By Max Clarke
Rising inflation, unemployment and stunted jobs growth have not prompted the IMF to recommend a review of the Coalition Government’s economic policy.
While such damaging indices are higher than expected, the international banking giant has concluded that the government should remain on track with Chancellor Osborne's fiscal policies, as such “deviations are largely temporary”.
Though the UK economy has flatlined for two consecutive quarters, the downturn has been exacerbated by ‘spiking’ commodity and energy prices. Recovery should, urge the IMF, be maintained through private investment, not from further government intervention.
The IMF's assertions will be met with hostility by trade unions who believe such cuts are damaging the economy, and the very fabric of society. Prominent union, GMB, is already balloting its 250,000 members for strike action in anger to the cuts.
The Fund also warned that the government’s efforts to consolidate debt by FY2014/15 will ‘create headwinds for short term growth’. Inflation is likely to remain above 4% and rapid GDP growth will not be seen in the coming months as austerity measures further dampen consumer confidence, impeding a retail led recovery.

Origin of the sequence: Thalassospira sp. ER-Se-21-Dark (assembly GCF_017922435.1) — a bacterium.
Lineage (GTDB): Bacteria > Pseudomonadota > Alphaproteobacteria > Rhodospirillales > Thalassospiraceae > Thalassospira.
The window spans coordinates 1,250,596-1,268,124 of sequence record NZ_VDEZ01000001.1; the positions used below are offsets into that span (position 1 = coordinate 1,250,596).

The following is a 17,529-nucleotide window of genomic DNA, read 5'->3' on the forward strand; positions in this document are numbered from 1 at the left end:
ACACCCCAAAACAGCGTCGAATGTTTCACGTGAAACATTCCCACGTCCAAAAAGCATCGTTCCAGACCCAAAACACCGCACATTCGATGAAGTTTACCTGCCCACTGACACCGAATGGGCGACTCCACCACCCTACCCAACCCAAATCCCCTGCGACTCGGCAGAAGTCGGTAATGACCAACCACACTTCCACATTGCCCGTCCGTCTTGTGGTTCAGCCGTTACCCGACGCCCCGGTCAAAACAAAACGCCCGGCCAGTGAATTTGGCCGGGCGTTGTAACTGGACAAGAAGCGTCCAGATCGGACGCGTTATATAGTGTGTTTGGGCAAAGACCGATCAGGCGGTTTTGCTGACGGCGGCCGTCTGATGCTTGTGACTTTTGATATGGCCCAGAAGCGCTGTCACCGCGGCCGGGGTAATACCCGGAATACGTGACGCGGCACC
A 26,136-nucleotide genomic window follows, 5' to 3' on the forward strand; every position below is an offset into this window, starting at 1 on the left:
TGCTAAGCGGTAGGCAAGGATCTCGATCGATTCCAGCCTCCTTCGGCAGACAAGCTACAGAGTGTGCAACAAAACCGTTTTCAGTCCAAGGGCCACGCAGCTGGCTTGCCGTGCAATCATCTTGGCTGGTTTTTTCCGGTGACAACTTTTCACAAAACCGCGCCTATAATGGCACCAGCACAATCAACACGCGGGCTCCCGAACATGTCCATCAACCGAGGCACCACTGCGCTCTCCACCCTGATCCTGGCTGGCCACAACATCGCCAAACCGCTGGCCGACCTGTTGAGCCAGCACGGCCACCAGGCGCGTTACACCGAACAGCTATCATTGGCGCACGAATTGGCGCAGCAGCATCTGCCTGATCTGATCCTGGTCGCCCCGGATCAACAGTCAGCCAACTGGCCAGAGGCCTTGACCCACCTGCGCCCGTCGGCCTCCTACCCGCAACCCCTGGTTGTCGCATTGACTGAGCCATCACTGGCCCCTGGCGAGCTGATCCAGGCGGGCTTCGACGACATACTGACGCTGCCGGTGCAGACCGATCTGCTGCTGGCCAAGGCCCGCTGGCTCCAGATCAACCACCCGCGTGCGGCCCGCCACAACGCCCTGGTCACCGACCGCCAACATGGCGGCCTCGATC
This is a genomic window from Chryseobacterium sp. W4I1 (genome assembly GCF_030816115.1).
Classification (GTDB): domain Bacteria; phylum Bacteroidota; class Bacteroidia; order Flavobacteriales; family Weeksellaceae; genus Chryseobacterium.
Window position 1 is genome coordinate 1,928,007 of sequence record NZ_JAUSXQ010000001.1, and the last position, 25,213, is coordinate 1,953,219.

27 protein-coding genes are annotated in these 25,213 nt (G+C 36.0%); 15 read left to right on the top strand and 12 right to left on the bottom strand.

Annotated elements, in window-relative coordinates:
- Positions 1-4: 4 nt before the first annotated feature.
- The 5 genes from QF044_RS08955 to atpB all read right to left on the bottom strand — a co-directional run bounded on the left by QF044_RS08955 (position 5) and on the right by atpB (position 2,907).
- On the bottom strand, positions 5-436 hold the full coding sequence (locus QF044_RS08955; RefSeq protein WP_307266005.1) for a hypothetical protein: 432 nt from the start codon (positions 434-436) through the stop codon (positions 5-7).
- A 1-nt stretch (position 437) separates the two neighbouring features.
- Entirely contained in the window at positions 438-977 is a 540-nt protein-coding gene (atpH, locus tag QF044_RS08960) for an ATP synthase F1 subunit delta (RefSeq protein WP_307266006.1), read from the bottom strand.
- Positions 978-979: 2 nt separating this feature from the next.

UK financial system stability, noted the IMF’s summary of the review, is important for domestic and global macroeconomic stability and requires the highest quality supervision and regulation. Prospects for orderly rebalancing toward private sector-led growth will depend in part on continued financial sector healing.
Furthermore, an analysis of spillovers from the UK shows that the size and role of the UK financial system in global intermediation puts it in a position to originate and transmit shocks to the global financial system, but also to dampen them. Financial stability in the UK is thus a global public good.
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